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Why H&M Is Permanently Closing Eight Stores in Italy

H&M plans to shutter eight stores in Italy for good.

The fast-fashion retailer is set to permanently close two outposts in the country’s fashion capital of Milan, as well as one in the southern city of Bari. It will also shut down shops in the northern cities of Udine, Vicenza, Bassano del Grappa, Gorizia and in the Tuscan city of Grosseto between August and November.

The closures are part of plans that preceded the coronavirus pandemic, which caused what Italian prime minister Giuseppe Conte called “the most dramatic crisis for the country after World War II.” More than 201,500 people in Italy have been sickened with COVID-19, and at least 27,300 have died.

“The decision to close is linked to the economic sustainability of each specific store,” a spokesperson added in an emailed statement to Reuters, which first reported the news. The company intends to “optimize its store portfolio, add new services online and keep offering clients the best shopping experience, through different channels.”

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In a statement to FN, an H&M spokesperson confirmed the closures of the eight stores by the end of the year. “It is a natural part of H&M Group’s business to constantly evaluate locations and to follow the development, which can result in both closures and openings,” the company added.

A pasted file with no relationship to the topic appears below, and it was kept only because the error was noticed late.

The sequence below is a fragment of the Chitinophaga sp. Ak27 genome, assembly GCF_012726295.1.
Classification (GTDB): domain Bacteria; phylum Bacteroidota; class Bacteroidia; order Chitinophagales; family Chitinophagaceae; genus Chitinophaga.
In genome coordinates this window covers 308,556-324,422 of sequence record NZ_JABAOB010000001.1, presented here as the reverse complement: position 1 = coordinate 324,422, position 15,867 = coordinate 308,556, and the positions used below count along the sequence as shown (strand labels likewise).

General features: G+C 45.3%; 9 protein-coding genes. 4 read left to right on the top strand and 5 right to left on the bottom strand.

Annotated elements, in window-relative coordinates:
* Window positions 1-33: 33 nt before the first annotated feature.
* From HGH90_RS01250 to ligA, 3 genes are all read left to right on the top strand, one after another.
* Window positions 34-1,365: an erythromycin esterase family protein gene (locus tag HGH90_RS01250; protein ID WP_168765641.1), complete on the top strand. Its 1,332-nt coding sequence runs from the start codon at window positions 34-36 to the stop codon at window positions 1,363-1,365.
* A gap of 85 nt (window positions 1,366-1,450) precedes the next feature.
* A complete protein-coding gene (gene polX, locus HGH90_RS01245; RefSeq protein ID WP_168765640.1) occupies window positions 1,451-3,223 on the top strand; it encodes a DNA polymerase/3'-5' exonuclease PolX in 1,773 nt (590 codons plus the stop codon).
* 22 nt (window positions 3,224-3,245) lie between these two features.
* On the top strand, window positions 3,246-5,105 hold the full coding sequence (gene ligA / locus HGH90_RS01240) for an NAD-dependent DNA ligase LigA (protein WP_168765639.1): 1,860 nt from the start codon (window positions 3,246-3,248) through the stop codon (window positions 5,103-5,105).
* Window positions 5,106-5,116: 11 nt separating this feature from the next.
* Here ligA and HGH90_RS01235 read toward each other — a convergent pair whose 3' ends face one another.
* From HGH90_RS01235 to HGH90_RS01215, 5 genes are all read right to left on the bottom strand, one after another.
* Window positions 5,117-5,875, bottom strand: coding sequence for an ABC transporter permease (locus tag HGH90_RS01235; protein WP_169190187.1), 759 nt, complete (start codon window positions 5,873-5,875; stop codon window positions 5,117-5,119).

All of H&M’s stores in Italy have been closed since mid-March. The government has implemented strict lockdown measures across the country, shuttering all nonessential businesses including retail stores, until May 18. (The retailer has more than 5,000 stores in 74 markets.)

Early this month, H&M announced it had secured a 980 million-euro, or $1.1 billion, revolving credit facility to help cushion its business amid the health crisis. The new yearlong bank facility came with the option of a six-month extension. The company also has an undrawn facility worth 700 million euros, or $760 million, which it signed in 2017 and is set to mature in 2024.

H&M warned that it was expecting to post a quarterly loss for the first time in decades in the next three-month period, Q2. The Sweden-based company has already taken several measures to reduce costs: It has furloughed a portion of its workforce in the U.S., while all stores in some of its biggest markets — Germany, the U.K. and the U.S. — remain temporarily closed.

This story has been updated with comments from H&M.

Michael Atmore; Iris Apfel; Ron Fromm, Sponsored By FFCF

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